1) Examine your property. Before an event, examine your property to ensure there are no physical and/or liability hazards present. 2) Protect vulnerable areas of your home. Protect the four critical areas where wind and water can enter: roof, windows, doors and garage doors. 3) Protect valuables. Protect mementos, photos, etc., in waterproof containers and/or take the items with you if you evacuate (other household items can be replaced). 4) Review your policy and talk to your agent. Read and understand your insurance policy. Be sure you have adequate homeowner and auto coverage and that the deductibles you have selected are reasonable for your needs. If you have expensive or specialty items (i.e. jewelry, furs, silverware, cameras, collectibles, etc.), speak with your agent about broader coverage since these items have limited coverage under the terms of your homeowners’ policy. 5) Take inventory of contents in your home. Inventory valuables and contents in the home with pictures or video. Note the approximate value of each item and the date of purchase. You can also send an inventory list to a family member outside your region for safekeeping. 6) Copy and secure important documents. Make sure important documents, such as an insurance policy or mortgage papers, are stored in a safe deposit or fire safe box. After Hurricanes Harvey, Maria, Irma and Nate wreaked havoc last year during one of the worst hurricane seasons on record, 2018′s hurricane season looks only to be above average.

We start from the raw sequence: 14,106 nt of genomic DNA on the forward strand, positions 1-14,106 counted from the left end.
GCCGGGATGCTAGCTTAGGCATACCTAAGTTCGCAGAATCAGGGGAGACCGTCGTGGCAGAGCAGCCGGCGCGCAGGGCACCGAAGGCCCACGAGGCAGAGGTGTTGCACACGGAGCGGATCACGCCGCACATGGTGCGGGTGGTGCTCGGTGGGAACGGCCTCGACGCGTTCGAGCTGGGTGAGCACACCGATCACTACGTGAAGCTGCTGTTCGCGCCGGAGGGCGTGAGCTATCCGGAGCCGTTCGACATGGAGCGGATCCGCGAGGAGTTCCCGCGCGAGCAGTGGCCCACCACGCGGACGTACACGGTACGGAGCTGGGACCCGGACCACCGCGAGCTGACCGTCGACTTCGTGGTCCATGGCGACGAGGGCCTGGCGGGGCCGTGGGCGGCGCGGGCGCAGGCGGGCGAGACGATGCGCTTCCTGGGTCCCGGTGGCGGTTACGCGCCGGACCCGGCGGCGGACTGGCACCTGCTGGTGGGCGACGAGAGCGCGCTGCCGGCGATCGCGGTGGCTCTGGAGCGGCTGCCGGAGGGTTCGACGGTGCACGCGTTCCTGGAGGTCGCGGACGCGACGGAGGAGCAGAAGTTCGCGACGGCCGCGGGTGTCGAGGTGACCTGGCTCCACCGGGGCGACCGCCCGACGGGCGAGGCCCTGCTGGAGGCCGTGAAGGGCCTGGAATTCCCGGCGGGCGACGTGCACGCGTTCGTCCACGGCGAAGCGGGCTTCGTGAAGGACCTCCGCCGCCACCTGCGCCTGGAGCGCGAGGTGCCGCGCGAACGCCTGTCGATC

While this news is welcome for many who endured Mother Nature’s wrath, insurers and insureds alike should still be prepared for whatever comes as the year goes on. Evacuation plans should be updated, emergency provisions stocked and insurance policies reviewed.
Data from Property Claim Services (PCS) found that during the 10-year period between 2007-2017, nearly 8 million claims related to hurricanes and tropical storms were filled. Total estimated insured losses exceeded $100 billion, and in 2017 alone the damage costs related to hurricanes in the U.S. and its territories exceeded $60 billion, not including National Flood Insurance Program policy claims, according to PCS.